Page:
(For Sunday, April 24, Pesḥ)
The Gemara on yesterday’s daf quotes a Mishna in Massekhet Gittin (64b) that teaches that in the case of a na’ara, both she and her father have the ability to accept a geṭ for her. Rabbi Yehuda disagrees, arguing that only the father has the ability to do so. All agree that a basic principle is that for a geṭ to work the woman receiving it must understand the significance of the geṭ and recognize the need to guard the document properly.
Does this same disagreement apply to kiddushin – marriage – as well as to giṭṭin? Reish Lakish believes that it does, but according to Rabbi Yohanan there is no argument with regard to the status of a na’ara accepting kiddushin; all agree that only the father can accept kiddushin for a na’ara.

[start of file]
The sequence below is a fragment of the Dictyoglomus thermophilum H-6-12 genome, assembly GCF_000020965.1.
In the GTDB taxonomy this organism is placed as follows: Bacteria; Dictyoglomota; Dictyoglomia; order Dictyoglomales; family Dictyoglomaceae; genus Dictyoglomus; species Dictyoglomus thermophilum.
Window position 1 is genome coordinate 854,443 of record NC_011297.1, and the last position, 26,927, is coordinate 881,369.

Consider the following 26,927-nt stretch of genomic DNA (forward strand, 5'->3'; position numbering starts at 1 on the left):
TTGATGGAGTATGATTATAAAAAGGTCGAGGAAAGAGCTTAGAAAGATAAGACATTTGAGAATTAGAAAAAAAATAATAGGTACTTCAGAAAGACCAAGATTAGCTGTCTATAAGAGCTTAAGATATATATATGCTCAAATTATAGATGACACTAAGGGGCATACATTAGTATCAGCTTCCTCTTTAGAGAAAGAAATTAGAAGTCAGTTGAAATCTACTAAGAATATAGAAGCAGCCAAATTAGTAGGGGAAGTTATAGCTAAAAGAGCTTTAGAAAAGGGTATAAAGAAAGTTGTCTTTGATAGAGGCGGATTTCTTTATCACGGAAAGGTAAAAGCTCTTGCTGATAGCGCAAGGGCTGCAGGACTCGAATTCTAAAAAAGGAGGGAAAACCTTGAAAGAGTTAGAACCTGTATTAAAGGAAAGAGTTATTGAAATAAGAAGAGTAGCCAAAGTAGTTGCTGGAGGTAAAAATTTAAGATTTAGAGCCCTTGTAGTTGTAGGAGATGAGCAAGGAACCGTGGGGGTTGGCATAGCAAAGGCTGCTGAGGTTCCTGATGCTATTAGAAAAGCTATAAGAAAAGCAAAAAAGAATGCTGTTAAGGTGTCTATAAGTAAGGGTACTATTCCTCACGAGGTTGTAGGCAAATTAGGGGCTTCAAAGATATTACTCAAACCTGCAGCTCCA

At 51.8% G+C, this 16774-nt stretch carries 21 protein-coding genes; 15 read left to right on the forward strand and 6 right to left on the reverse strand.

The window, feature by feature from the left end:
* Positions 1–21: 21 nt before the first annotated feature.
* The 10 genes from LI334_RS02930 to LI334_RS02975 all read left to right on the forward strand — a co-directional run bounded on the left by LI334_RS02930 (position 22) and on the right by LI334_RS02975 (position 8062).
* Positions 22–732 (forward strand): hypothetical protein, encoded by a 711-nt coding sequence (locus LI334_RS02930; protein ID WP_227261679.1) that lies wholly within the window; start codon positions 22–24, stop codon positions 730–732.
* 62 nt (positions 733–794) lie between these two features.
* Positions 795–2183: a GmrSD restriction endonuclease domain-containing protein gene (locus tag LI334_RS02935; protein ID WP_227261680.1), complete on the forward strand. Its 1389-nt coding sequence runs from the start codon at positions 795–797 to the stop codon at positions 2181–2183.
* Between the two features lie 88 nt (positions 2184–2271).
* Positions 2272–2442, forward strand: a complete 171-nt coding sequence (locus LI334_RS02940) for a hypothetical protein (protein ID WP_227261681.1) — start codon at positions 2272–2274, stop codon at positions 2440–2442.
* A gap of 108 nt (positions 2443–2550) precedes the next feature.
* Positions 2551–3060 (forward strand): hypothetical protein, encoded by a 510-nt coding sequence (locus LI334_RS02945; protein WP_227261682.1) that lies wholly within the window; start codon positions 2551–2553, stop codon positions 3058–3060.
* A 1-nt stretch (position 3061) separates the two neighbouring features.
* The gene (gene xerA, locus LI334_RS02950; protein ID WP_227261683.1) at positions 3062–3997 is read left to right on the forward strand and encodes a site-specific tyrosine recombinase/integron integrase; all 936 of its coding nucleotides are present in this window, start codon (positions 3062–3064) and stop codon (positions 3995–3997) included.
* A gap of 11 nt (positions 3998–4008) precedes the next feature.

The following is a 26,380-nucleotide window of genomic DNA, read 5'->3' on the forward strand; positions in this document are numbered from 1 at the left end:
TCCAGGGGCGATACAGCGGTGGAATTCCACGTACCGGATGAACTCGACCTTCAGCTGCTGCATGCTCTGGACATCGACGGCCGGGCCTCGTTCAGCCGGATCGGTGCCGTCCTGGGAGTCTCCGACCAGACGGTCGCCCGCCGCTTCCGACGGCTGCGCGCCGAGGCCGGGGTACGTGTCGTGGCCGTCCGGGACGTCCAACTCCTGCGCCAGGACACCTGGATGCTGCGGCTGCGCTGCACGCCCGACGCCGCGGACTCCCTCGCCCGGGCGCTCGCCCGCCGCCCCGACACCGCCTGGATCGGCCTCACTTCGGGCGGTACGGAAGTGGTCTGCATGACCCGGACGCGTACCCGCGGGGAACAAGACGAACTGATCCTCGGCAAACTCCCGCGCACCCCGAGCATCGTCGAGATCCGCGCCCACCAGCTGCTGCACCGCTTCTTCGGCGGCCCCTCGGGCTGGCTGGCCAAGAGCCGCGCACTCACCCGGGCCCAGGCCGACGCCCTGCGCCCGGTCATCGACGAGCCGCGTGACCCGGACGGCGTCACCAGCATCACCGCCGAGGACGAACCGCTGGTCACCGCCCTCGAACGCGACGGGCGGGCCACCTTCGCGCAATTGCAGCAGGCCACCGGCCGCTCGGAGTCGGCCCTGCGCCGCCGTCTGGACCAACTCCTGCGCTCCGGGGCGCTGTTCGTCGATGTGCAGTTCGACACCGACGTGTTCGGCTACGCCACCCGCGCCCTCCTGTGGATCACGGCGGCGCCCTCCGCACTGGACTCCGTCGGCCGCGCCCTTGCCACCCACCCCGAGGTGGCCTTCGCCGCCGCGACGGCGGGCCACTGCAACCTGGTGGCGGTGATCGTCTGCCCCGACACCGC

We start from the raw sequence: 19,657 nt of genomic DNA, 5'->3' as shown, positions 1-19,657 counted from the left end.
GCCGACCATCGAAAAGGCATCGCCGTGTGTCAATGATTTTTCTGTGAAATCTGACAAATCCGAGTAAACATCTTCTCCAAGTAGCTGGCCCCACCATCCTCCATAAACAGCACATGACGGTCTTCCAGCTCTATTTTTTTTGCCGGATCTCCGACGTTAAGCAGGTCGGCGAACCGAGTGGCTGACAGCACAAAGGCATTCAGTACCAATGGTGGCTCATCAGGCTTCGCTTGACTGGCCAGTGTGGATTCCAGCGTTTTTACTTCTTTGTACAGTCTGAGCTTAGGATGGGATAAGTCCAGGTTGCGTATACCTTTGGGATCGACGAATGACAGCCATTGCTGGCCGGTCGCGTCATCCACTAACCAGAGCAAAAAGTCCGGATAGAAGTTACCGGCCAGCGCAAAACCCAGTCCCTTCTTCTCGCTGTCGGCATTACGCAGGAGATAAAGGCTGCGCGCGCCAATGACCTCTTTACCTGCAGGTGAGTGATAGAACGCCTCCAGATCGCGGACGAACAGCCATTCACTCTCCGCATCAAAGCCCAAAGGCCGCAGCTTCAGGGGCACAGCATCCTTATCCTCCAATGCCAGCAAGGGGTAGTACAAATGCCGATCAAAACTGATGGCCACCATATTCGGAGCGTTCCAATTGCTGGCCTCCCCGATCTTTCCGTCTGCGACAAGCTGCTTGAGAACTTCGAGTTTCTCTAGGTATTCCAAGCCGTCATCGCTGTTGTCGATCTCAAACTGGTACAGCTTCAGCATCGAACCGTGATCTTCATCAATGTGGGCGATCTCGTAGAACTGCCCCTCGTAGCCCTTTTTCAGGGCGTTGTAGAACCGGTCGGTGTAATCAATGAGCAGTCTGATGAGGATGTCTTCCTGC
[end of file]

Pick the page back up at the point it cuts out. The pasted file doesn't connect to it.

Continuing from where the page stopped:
After a lengthy discussion of this subject, the Gemara rules on the argument between Reish Lakish and Rabbi Yohanan by relating a story. One day Rav Asi did not attend classes in the study hall, so he inquired from Rabbi Zeira to find out what had been discussed. Rabbi Zeira replied that he also had missed that day, but that Rabbi Avin who was there reported the entire student body had accepted Rabbi Yohanan’s opinion, leading Reish Lakish to shout like a kerukhya – pointing to the passage that paralleled marriage to divorce (Devarim 24:2), indicating that the rules should be the same – yet no one paid any attention to him.
A kerukhya is a Common Crane (Grus grus), also known as the Eurasian Crane, which is a bird of the family Gruidae, the cranes. The crane migrates between Europe and Africa, invariably stopping in Israel during its migrations. Its larynx is long and twisted, which allows it to produce a deep throaty sound that is heard over long distances.